We were reading various international newspapers this morning when we came across an article in The New York Times titled “Airplane Accidents Are Much More Frequent Than Believed.” And we got nervous. Not like with the Albacete plane.
The news begins like this: “On the afternoon of July 2nd, a Southwest Airlines pilot had to abort a landing at Louis Armstrong New Orleans International Airport. A Delta Air Lines 737 was preparing to take off on the same runway. The sudden maneuver prevented a possible collision by mere seconds.”
And this is just one example of several incidents that have been recorded, according to preliminary safety reports from the FAA (Federal Aviation Administration), which have not been made public and are part of a wave of at least 46 incidents in just the past month.
Near-accidents happen almost every day
In The New York Times, they explain that it’s been over a decade since serious aviation accidents have occurred in the United States. However, these potentially hazardous incidents happen much more frequently than people believe, which is a sign of what many experts describe as an increasingly strained safety net.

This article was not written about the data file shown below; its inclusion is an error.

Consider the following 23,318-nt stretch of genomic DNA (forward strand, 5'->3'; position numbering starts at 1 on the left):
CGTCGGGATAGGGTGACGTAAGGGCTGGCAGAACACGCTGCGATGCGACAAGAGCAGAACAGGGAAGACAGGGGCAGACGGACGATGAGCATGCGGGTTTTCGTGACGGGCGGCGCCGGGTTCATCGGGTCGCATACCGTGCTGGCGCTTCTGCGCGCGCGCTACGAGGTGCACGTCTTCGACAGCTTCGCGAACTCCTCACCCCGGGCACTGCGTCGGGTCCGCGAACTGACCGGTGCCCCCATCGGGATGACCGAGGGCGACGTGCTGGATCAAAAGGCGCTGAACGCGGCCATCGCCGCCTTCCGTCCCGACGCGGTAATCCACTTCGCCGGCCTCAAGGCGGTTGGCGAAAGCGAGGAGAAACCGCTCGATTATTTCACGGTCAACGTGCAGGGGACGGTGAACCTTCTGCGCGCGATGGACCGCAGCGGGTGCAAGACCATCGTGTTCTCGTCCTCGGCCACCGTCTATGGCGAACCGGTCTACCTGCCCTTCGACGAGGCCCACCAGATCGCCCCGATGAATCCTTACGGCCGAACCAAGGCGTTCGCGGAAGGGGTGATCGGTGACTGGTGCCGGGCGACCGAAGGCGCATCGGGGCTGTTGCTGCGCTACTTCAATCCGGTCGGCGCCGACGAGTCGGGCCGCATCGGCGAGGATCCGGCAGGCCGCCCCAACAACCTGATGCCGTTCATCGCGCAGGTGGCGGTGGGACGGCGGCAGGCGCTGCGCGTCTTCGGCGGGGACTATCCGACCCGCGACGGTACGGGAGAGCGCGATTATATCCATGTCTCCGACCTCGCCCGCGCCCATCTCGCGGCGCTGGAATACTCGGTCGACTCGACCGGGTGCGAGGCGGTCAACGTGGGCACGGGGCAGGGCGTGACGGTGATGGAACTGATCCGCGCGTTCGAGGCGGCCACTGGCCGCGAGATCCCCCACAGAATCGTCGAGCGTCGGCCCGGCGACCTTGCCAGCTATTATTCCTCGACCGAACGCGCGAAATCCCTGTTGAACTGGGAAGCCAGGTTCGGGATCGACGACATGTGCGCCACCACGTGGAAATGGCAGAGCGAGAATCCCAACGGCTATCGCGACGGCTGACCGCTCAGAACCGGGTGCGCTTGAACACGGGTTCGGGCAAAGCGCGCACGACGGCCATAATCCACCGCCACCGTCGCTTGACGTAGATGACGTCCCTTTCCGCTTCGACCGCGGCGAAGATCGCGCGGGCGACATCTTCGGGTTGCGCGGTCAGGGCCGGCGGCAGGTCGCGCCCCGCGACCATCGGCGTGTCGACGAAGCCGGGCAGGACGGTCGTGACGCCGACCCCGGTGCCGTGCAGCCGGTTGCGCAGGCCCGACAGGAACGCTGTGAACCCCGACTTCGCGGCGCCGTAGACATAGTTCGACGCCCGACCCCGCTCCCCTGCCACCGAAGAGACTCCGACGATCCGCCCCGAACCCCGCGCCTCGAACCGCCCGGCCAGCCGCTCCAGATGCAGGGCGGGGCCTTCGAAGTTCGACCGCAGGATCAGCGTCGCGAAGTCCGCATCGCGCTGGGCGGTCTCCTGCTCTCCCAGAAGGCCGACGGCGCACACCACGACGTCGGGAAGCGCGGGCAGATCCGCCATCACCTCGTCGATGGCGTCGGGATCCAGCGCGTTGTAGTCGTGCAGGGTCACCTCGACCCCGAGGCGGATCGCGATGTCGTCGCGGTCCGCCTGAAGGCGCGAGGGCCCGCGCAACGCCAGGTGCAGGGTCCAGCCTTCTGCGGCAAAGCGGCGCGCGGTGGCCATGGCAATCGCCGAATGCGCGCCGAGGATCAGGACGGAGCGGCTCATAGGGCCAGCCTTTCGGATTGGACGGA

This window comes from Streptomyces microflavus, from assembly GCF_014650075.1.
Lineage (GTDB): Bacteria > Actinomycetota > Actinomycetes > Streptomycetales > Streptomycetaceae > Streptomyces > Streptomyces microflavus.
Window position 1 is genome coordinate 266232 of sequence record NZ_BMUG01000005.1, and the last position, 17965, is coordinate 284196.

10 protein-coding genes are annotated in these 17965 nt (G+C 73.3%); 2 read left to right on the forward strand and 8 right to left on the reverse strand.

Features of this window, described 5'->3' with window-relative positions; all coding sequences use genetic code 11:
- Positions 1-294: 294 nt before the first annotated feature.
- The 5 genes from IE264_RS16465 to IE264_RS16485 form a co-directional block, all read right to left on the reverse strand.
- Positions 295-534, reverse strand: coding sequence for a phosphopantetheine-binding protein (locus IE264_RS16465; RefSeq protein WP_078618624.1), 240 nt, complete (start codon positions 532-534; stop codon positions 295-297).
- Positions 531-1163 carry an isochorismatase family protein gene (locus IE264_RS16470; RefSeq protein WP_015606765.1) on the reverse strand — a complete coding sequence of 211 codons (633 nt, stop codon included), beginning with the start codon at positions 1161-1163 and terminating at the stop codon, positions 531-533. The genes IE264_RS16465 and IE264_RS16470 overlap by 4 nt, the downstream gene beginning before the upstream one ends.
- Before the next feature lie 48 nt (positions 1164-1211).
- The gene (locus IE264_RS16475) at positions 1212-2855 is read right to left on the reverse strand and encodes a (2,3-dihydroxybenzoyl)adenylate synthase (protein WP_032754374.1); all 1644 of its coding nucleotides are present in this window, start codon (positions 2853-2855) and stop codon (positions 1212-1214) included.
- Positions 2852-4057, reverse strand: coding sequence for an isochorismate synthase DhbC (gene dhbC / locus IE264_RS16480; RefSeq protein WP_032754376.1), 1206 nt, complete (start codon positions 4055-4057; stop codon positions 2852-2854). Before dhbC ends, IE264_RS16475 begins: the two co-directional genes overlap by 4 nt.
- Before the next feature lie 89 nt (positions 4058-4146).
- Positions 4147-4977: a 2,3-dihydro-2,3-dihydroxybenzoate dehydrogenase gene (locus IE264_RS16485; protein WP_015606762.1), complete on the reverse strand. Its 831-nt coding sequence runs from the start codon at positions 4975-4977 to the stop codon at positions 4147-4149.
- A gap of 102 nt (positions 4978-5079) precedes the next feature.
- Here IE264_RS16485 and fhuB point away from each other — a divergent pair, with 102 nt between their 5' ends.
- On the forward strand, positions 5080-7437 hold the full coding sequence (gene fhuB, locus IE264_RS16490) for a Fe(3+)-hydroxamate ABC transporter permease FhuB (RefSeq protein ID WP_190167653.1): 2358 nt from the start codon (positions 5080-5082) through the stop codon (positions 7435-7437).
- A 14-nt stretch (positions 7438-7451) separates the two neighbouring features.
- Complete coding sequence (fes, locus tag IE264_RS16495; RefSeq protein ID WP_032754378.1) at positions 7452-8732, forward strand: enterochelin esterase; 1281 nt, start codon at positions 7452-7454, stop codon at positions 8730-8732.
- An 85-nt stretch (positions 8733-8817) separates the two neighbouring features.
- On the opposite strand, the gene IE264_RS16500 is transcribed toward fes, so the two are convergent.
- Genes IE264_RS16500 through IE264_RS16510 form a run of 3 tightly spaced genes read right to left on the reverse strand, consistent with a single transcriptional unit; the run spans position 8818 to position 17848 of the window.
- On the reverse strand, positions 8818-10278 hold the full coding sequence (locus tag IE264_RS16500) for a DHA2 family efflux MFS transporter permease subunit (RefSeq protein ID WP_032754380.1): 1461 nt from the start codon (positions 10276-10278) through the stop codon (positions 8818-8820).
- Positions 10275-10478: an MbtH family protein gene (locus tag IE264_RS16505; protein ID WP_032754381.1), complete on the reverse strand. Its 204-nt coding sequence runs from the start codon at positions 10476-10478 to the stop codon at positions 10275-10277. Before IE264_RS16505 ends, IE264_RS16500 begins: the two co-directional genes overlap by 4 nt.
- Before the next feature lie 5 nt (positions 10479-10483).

So far this year, incidents involving commercial airlines have occurred, on average, several times per week, according to a Times analysis of internal FAA records, as well as thousands of pages of federal safety reports and interviews with over 50 current and former pilots, air traffic controllers, and federal officials.
The incidents often occur at or near airports and are a result of human errors, as indicated by internal agency records. Errors by overburdened air traffic controllers due to staffing shortages across the country have been one of the leading factors.
These accidents have affected major U.S. airlines and have occurred nationwide, making no one immune to this dangerous trend.
Some incidents have made headlines, such as the one in San Diego on August 11th, when a private plane came dangerously close to landing on top of a Southwest flight. However, the majority of incidents, including an incident between two planes in Phoenix four days earlier, have not been made public.
In addition to the FAA records, The Times analyzed a database maintained by NASA that holds confidential safety reports submitted by pilots, air traffic controllers, and other aviation professionals.
The analysis found a similar phenomenon: in the most recent 12-month period for which data was available, there were approximately 300 reports of near collisions involving commercial airlines.
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